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Let’s Talk Trash: On a roll with garbage carts

Instead of placing garbage bags at the curbside with a pre-purchased bag-tag sticker, City of Powell River has switched to carts that do not require stickers or even the use of garbage bags
Rollable garbage bins are now in use for residents in City of Powell River. A truck using an automated arm lifts and empties the bins, and the use of garbage tags is no longer necessary.

The more trips you’ve had around the sun, the more you realize that change is a constant companion.

The story of trash in City of Powell River has had many chapters, most infamously the many years it burned the region’s waste in an open-pit incinerator in the middle of town. Fortunately, waste management systems can change for the better, even though they require some adjustments by the community.

The city is now shifting how garbage is collected. Instead of placing garbage bags at the curbside with a pre-purchased bag-tag sticker, the city has switched to rollable garbage carts that do not require stickers or even the use of garbage bags.

While the goal for the region is to put garbage on a diet, should residents find their cart (able to fit two garbage bags) too small on rare occasions, they can still purchase bag tags (now $5) for an additional bag. Because waste is being collected by a truck with an automated arm that requires room for the grabbing mechanism, recycling bins and garbage carts need to be one metre apart and garbage carts should allow for three meters of clearance overhead so the cart can be lifted without obstruction.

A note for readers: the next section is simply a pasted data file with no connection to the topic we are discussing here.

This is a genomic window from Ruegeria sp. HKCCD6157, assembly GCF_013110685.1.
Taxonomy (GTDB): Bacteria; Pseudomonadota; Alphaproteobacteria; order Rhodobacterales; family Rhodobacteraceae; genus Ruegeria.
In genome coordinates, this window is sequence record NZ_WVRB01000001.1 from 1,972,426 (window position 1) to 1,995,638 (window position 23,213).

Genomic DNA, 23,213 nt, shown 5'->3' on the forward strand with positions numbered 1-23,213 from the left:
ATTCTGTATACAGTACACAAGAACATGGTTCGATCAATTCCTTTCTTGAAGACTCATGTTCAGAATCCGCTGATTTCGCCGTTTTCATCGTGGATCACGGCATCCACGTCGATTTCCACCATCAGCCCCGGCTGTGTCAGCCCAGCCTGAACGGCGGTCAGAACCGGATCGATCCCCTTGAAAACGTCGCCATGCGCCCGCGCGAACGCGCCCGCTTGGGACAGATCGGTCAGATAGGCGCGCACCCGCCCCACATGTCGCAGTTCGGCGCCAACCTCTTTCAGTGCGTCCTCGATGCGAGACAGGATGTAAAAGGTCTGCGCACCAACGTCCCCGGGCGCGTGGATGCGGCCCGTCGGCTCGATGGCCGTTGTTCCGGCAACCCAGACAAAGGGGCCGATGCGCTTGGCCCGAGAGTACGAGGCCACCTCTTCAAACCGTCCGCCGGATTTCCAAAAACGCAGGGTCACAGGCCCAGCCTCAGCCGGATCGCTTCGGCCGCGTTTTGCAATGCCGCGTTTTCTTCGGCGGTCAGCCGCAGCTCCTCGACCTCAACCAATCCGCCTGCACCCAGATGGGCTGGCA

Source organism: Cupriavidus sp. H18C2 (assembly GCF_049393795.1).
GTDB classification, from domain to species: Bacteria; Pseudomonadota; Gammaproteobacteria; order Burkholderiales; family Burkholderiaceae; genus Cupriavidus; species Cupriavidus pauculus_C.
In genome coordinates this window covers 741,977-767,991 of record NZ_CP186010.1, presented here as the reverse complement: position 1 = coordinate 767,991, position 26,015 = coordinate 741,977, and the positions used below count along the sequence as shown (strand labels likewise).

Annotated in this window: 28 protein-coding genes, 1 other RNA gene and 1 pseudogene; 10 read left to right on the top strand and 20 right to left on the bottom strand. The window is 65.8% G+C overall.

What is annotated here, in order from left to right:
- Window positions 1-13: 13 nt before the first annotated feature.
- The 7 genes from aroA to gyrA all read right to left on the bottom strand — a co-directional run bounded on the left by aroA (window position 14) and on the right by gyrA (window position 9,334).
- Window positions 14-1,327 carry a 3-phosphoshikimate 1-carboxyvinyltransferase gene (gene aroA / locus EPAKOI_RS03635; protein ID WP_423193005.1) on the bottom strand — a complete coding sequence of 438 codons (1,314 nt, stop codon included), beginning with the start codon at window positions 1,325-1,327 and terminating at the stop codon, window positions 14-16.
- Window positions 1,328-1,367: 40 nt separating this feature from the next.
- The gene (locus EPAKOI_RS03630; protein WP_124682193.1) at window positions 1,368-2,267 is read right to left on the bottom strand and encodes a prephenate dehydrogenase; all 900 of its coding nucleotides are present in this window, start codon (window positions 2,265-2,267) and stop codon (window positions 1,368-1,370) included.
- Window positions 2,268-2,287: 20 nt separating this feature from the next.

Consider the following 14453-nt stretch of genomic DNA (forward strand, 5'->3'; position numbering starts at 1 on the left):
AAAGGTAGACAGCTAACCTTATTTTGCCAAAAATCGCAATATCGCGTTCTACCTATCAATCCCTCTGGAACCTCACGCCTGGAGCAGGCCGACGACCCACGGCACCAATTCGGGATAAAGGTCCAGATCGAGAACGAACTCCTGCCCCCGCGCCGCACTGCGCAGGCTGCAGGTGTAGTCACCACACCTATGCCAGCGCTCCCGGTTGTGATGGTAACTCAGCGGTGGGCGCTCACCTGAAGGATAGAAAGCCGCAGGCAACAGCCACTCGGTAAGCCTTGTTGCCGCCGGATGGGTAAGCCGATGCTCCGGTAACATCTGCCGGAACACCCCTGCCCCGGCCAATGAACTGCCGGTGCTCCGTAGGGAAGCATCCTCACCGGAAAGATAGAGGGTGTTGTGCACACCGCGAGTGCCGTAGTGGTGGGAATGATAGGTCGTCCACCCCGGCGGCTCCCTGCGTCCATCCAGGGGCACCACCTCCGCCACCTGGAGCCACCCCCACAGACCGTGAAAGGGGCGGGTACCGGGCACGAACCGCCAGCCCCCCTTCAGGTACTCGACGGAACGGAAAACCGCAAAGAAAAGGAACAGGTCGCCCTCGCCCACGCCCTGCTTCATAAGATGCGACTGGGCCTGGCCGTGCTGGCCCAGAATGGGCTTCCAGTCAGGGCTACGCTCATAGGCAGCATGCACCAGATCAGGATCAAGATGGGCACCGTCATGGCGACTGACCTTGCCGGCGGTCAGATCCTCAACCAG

Because we live close to nature, there are a few constants that have not changed. Reducing odour in our waste is the best way to avoid attracting the interest of furry or feathery creatures. Smelly waste such as fish bones or absorbent pads for meat products can be frozen until collection day.

Compost can be managed in a well-maintained backyard composter or dropped off for free at the Town Centre Recycling Depot six days a week. Rinsing out garbage carts with one part vinegar to three parts water helps remove absorbed odours as well. If you are throwing in loose materials, adding a few leaves or a soiled pizza box on the bottom can reduce the need for as much rinsing.

Beyond this, keeping waste indoors or in your cart in a locked shed can help dissuade interested critters. Wait until the morning of collection to place your cart at the curb – with wheels facing your dwelling – to reduce the time your cart is out. That said, carts should be placed no later than 7:30 am when staff begin their routes.

Staff members are willing to work with residents’ needs and assist where they can. If mobility proves a challenge, contact the city’s operational services secretary (, 604.485.8657) to enquire about alternatives to the new garbage cart system.

Residents are encouraged to think outside the box. If you are finding the cart too large for your needs, you could collaborate with neighbours and share a cart as well as responsibilities for putting the cart out on the day of collection. 

Those of us who find ourselves chasing the truck down the street in our pyjamas after hearing the truck heading down our street may appreciate a more civilized reminder. You can sign up for a friendly reminder via text, email or phone by going to the city’s webpage for its curbside reminder service.

When it comes to waste, compostable materials make up about 40 per cent of the average household’s waste. Stay tuned for the next phase of automated cart collection in Powell River, which will allow for pickup of compost at the curbside.

Let’s Talk Trash is qathet Regional District’s (qRD) waste-reduction education program. For more information, email or go to